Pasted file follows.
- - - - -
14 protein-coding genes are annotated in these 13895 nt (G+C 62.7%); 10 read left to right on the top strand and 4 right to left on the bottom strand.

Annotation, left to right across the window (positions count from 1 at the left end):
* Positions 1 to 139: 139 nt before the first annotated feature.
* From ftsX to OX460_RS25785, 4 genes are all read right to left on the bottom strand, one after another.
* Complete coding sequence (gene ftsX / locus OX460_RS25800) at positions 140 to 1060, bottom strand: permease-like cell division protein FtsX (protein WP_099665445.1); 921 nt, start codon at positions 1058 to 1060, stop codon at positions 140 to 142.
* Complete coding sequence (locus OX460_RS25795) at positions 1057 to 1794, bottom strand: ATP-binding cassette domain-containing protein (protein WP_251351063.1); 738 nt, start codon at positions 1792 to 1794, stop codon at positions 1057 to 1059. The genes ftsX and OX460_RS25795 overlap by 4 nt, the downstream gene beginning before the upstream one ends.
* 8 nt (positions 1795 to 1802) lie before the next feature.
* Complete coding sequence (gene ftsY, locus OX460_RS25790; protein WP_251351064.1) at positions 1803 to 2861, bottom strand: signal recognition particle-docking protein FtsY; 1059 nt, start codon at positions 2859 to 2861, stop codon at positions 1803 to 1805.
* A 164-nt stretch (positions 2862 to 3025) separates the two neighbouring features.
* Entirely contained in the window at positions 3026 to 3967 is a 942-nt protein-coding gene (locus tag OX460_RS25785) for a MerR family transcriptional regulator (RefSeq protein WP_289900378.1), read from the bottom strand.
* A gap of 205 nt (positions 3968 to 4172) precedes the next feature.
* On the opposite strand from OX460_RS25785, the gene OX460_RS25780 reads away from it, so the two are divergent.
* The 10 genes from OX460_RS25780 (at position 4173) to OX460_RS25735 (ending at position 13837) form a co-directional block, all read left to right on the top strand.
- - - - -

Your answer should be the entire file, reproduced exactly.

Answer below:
14 protein-coding genes are annotated in these 13895 nt (G+C 62.7%); 10 read left to right on the top strand and 4 right to left on the bottom strand.

Annotation, left to right across the window (positions count from 1 at the left end):
* Positions 1 to 139: 139 nt before the first annotated feature.
* From ftsX to OX460_RS25785, 4 genes are all read right to left on the bottom strand, one after another.
* Complete coding sequence (gene ftsX / locus OX460_RS25800) at positions 140 to 1060, bottom strand: permease-like cell division protein FtsX (protein WP_099665445.1); 921 nt, start codon at positions 1058 to 1060, stop codon at positions 140 to 142.
* Complete coding sequence (locus OX460_RS25795) at positions 1057 to 1794, bottom strand: ATP-binding cassette domain-containing protein (protein WP_251351063.1); 738 nt, start codon at positions 1792 to 1794, stop codon at positions 1057 to 1059. The genes ftsX and OX460_RS25795 overlap by 4 nt, the downstream gene beginning before the upstream one ends.
* 8 nt (positions 1795 to 1802) lie before the next feature.
* Complete coding sequence (gene ftsY, locus OX460_RS25790; protein WP_251351064.1) at positions 1803 to 2861, bottom strand: signal recognition particle-docking protein FtsY; 1059 nt, start codon at positions 2859 to 2861, stop codon at positions 1803 to 1805.
* A 164-nt stretch (positions 2862 to 3025) separates the two neighbouring features.
* Entirely contained in the window at positions 3026 to 3967 is a 942-nt protein-coding gene (locus tag OX460_RS25785) for a MerR family transcriptional regulator (RefSeq protein WP_289900378.1), read from the bottom strand.
* A gap of 205 nt (positions 3968 to 4172) precedes the next feature.
* On the opposite strand from OX460_RS25785, the gene OX460_RS25780 reads away from it, so the two are divergent.
* The 10 genes from OX460_RS25780 (at position 4173) to OX460_RS25735 (ending at position 13837) form a co-directional block, all read left to right on the top strand.